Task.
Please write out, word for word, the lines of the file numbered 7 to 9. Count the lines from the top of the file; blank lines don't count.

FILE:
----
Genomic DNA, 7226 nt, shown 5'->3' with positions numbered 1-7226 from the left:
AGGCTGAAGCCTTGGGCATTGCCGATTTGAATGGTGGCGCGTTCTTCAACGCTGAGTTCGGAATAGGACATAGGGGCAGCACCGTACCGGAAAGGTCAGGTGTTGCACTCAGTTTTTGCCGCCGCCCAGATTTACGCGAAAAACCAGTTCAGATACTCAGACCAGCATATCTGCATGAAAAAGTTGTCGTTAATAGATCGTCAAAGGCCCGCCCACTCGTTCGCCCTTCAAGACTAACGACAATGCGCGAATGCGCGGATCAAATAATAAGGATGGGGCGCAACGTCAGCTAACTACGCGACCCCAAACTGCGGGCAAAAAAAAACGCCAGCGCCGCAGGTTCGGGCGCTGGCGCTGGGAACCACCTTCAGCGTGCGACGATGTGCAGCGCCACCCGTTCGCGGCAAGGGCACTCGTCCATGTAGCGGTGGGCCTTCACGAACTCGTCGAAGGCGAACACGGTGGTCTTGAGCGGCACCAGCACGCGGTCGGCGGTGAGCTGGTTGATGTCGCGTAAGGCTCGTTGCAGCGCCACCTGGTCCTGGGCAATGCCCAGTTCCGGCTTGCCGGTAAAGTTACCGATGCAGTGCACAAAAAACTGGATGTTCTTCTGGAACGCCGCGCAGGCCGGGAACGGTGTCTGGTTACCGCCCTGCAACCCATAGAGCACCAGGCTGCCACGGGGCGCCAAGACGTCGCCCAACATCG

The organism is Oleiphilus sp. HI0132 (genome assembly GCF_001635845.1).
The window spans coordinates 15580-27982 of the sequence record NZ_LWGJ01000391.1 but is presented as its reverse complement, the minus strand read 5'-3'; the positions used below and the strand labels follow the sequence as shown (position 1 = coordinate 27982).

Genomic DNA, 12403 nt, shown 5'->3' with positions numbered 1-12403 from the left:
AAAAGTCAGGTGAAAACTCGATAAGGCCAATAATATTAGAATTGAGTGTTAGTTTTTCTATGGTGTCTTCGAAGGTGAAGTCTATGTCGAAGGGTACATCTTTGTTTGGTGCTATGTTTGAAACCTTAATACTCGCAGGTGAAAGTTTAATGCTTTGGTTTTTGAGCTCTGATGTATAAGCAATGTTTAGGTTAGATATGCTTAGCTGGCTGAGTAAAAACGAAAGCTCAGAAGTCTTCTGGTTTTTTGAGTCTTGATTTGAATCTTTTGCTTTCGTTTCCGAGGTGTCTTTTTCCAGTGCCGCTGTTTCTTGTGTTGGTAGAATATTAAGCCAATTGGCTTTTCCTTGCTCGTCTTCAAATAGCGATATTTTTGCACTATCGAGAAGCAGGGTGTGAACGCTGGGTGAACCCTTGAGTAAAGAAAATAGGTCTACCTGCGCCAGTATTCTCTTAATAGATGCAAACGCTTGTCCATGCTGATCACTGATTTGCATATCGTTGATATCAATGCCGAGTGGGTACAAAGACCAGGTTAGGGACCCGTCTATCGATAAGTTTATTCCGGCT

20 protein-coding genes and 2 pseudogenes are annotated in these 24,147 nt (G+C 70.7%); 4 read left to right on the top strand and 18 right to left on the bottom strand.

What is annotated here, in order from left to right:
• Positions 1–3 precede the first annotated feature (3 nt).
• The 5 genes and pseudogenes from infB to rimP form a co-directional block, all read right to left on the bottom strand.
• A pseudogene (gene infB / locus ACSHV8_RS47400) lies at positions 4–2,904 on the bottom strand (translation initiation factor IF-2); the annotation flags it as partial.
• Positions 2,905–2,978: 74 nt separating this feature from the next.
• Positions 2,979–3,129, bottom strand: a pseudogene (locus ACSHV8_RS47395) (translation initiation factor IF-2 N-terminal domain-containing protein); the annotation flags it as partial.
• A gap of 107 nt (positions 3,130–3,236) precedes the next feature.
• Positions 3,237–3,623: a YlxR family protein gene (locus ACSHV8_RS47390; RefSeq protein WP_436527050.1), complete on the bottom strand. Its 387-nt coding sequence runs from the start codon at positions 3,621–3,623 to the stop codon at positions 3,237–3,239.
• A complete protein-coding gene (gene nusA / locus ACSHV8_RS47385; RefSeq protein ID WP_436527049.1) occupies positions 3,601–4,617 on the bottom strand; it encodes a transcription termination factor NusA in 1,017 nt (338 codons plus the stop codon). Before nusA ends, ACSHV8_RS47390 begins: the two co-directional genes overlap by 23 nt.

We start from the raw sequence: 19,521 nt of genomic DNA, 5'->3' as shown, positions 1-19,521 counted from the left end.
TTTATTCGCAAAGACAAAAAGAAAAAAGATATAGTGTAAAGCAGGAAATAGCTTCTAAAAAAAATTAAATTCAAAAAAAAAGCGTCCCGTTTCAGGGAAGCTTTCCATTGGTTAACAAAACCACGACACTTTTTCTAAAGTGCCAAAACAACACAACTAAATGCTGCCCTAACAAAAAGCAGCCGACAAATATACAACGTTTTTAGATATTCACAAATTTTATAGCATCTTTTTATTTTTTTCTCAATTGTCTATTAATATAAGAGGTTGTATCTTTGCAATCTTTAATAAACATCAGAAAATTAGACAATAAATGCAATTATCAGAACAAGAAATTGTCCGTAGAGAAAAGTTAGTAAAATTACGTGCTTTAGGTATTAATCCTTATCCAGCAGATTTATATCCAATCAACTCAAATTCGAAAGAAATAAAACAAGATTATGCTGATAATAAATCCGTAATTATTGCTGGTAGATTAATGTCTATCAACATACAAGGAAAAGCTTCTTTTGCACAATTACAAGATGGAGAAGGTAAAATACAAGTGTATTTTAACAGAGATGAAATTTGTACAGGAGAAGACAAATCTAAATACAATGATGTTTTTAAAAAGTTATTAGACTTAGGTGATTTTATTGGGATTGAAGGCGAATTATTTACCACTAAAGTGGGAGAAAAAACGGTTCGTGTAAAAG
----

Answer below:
20 protein-coding genes and 2 pseudogenes are annotated in these 24,147 nt (G+C 70.7%); 4 read left to right on the top strand and 18 right to left on the bottom strand.

What is annotated here, in order from left to right:
• Positions 1–3 precede the first annotated feature (3 nt).